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Author Topic: Clambunk skidders  (Read 779 times)

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Offline quilbilly

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Clambunk skidders
« on: August 28, 2017, 08:35:42 pm »
I was fooling around on the interwebs and saw tigercat and a couple others make or have made clambunk skidders. I've never seen em out west here. What is the benefit? Increased payload or less drag? They look neat but surely must have a limited scope since they don't pop up much on the used market
a man is strongest on his knees

Offline kiko

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Re: Clambunk skidders
« Reply #1 on: August 28, 2017, 10:09:49 pm »
Quilbilly,  the clam bunk works well for situations where the skids are long and mostly straight.  They don't do technical maneuvers well when loaded, but nor do I.  I have seen some clam bunk machines with a self loader, but most require a shovel to load them.   In a swamp type operation the landing must be set up on high ground for load out ,  and the knuckle boom can't be moved closer the wood .  The shovel will pull the mat as I goes and load the clam bunk with nearly a truck load per turn.   This method is also used with grapple skidders with the shovel pulling the mat and pilling bunches.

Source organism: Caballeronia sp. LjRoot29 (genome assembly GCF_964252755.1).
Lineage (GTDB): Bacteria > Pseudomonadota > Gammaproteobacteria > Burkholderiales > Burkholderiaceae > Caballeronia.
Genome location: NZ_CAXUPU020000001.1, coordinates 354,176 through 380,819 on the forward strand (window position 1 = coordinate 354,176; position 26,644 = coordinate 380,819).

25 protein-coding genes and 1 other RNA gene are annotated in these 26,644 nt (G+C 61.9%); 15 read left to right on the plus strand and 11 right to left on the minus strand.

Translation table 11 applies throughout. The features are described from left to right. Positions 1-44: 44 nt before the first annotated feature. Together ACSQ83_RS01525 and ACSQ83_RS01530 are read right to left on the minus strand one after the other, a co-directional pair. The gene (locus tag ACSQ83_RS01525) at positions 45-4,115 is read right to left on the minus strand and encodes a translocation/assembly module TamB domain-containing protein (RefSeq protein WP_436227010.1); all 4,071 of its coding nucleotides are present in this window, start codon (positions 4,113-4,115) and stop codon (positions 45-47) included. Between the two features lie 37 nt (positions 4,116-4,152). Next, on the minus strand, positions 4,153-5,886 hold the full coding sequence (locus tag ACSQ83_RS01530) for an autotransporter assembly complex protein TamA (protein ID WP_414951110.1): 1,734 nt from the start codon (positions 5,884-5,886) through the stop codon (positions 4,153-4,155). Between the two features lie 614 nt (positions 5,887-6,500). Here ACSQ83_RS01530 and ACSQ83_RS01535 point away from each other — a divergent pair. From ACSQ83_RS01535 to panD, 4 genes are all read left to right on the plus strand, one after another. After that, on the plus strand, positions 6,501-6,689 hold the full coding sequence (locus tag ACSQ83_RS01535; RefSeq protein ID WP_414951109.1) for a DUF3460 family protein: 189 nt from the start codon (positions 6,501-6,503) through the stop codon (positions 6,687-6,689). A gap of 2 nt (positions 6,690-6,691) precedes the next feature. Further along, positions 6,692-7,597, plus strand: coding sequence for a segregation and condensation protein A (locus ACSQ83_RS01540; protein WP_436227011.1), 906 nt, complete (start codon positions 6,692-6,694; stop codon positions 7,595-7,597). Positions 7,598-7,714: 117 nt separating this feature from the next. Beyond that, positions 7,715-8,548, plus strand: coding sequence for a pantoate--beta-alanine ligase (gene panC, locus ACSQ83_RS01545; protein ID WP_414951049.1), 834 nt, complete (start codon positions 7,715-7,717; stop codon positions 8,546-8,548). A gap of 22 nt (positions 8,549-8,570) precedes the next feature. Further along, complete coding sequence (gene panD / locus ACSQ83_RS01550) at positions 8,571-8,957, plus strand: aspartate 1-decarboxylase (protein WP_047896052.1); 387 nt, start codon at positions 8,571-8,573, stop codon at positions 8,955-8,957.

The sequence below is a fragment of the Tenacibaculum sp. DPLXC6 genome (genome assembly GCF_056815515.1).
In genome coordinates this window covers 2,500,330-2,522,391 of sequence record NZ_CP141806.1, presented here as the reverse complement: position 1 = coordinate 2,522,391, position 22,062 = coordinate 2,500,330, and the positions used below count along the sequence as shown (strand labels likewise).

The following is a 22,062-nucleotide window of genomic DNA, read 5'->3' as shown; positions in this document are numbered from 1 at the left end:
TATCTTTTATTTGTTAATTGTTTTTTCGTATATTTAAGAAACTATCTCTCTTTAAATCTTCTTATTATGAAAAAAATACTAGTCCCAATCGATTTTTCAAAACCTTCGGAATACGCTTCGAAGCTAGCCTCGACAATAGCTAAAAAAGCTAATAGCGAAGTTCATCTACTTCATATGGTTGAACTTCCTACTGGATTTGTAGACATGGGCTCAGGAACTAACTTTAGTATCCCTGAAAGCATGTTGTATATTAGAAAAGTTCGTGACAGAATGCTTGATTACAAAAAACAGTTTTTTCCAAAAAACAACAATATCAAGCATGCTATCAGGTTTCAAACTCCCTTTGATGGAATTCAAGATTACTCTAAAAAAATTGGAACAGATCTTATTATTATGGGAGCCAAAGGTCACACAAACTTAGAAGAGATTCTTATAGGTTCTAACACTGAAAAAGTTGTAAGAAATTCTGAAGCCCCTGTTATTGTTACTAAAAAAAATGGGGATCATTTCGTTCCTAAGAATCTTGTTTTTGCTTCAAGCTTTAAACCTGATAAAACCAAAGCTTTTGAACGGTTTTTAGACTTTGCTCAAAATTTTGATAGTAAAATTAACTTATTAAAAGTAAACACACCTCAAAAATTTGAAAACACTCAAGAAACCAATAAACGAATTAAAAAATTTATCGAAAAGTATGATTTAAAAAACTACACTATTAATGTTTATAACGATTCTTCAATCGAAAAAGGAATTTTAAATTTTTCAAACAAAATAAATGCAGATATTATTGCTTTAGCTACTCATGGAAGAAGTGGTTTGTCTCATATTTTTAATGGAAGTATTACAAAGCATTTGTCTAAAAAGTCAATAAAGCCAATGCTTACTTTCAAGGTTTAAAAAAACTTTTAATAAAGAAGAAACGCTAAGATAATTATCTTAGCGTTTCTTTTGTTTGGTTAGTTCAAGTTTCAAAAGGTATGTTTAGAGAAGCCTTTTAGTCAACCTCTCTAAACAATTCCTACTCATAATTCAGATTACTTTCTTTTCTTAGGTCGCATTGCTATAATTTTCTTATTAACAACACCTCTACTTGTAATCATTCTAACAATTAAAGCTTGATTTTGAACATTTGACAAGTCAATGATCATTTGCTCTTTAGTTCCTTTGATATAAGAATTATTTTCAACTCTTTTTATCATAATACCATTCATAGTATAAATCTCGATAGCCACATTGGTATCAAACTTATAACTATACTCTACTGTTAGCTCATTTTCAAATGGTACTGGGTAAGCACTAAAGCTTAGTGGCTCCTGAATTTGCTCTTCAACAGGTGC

Offline quilbilly

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Re: Clambunk skidders
« Reply #2 on: August 28, 2017, 11:27:46 pm »
In other words it must be a clear cut and no tight turns. The benefit would be more wood per turn?
a man is strongest on his knees

Offline kiko

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Re: Clambunk skidders
« Reply #3 on: August 28, 2017, 11:40:46 pm »
Yes more wood per turn.   Logging water must be clear cut in order to create the floating mat.   The longest skids will come first as the mat gets pulled.   Many of the clams and skidders are dualed on the front and have bogeys on the rear. 

Offline mike_belben

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Re: Clambunk skidders
« Reply #4 on: August 29, 2017, 01:59:40 pm »
Is it fair to say more wood per twitch equals less trips and thus less damage to the trail, or does the extra weight offset this and tear things up just the same?  Basically, im asking can a clambunk be considered "environmentally friendly" in any way or is that a joke in itself?  Not that im a greenie.

Offline Riwaka

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Re: Clambunk skidders
« Reply #5 on: August 29, 2017, 07:50:00 pm »
The North Carolina  bottomland swamps have been harvested for 200 years. (so logging appears fairly sustainable)
http://ncforestry.info/ncdfr/managing_and_regenerating_timber_in_bottomland_swamps/
The maintenance of the log haul road in a swamp is a key. Logs get pushed down, put some more on top.


Offline quilbilly

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Re: Clambunk skidders
« Reply #6 on: August 30, 2017, 08:52:51 am »
Are they used much outside of the swampland? That's a huge amount of wood on that tigercat.
a man is strongest on his knees